Doubts about my decision not to tell my daughter about Mama. No. That decision was sound. Katy was serving in Afghanistan. She had enough on her mind.
All night I tossed and turned, questions skittering up and down my neural pathways. Doubts. Uncertainties.
Certainties. Luna Finch. Rogue cells multiplying out of control.
The last time check occurred at 2:54. The alarm screamed at five.
The flight to Atlanta was short, the layover just a little over an hour. Not bad. But this leg was torture.
I tried reading.
Maybe Keith Richards’s problems could make mine seem small. No go.
I closed the book and my eyes.
Something brushed my arm. I raised my lids. My chin from my shoulder.
The passenger beside me was steadying the plastic cup holding the remains of my cranberry juice. He was tall, with faded red hair and eyes the color of smoked glass.
“We are about to land.” They were the first words he’d spoken since takeoff, four hours earlier.
“Sorry.” I took the cup and returned my tray to its upright position. My seat.
“You are on vacation?” the man asked in softly accented English.
What the hell. The guy had prevented a spill. “I’m trying to find someone.”
“Ah. My destination also.”
“I own property there.”
The man withdrew a card from his wallet and handed it to me. His name was Nils Vanderleer. He sold irrigation systems for a company headquartered in Atlanta. Or so his card claimed.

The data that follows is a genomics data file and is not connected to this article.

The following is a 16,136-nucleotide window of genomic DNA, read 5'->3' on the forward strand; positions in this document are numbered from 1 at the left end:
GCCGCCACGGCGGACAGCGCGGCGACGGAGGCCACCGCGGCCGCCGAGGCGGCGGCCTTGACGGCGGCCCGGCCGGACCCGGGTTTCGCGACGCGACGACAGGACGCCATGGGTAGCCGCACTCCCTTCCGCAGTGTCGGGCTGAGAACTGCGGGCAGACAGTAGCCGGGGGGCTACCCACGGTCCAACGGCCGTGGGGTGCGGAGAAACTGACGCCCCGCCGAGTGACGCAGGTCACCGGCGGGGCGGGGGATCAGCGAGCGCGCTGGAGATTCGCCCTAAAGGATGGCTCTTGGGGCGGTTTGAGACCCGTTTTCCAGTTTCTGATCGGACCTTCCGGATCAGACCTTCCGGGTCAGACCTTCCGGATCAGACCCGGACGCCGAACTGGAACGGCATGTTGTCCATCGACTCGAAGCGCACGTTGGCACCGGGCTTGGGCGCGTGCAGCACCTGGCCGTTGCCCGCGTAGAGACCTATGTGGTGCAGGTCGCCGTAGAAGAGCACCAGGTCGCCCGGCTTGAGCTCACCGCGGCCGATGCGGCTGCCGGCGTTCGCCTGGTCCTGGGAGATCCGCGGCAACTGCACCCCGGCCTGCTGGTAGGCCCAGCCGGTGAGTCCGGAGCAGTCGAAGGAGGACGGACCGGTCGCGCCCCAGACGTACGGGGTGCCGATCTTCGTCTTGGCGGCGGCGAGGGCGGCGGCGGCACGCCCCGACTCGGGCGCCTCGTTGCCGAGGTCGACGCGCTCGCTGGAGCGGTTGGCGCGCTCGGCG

I managed a smile. I thought.
“Perhaps I could be of assistance?” Vanderleer asked.
“I’m good. Thanks.”
“Yes, you are.”
The plane banked and we both glanced toward the window. Vanderleer could see out. I could not.
Moments later, the wheels engaged. Vanderleer turned back to me. “Might I buy you dinner one evening?”
“I’m hoping to be in Samara only one night.”
“That’s a shame. Costa Rica is a magical place.”
The line at passport control took thirty minutes. I exited the terminal perspiring, headachey, and cranky as hell.
Vanderleer was on the sidewalk, frowning and pacing. I had no choice but to pass him. When he saw me, he put up his hands in a “What can you do?” gesture.
“I booked a car, but of course it has not arrived on time. The driver is now ten minutes out. If you don’t mind a short wait, I am happy to take you to Samara.”
“Thanks for the offer. My hotel has ordered a taxi.”
Three hours after wheels down, I finally passed under a white stone arch rising from a wall thick with some sort of flowering vine. A wooden sign announced my arrival at Villas Katerina.
The place looked as advertised online. Palm trees. Woven hammocks. Villas with yellow stucco walls, white trim, and red tile roofs circling an amoeba-shaped pool.
The woman at reception was small and bubbly and had a bad case of acne. She took my credit card, all smiles, then led me to a villa set apart from the others. Smaller. Overlooking a garden lush with tropical vegetation.
I entered, wheeled my bag to a carved wooden chair beside one window, opened the drapes, and looked out. Nothing but foliage.
I turned and surveyed my surroundings—buttery walls, orange trim, orange bedspread and drapes. Native art, crude, probably local. Tiny kitchenette. Tiled bath, jarringly blue coming off the carroty bedroom.
Suddenly, I felt exhausted. Kicking off my shoes, I stretched out on the bed to consider options. Nap? No way. The sooner I found Ryan, the sooner I could leave.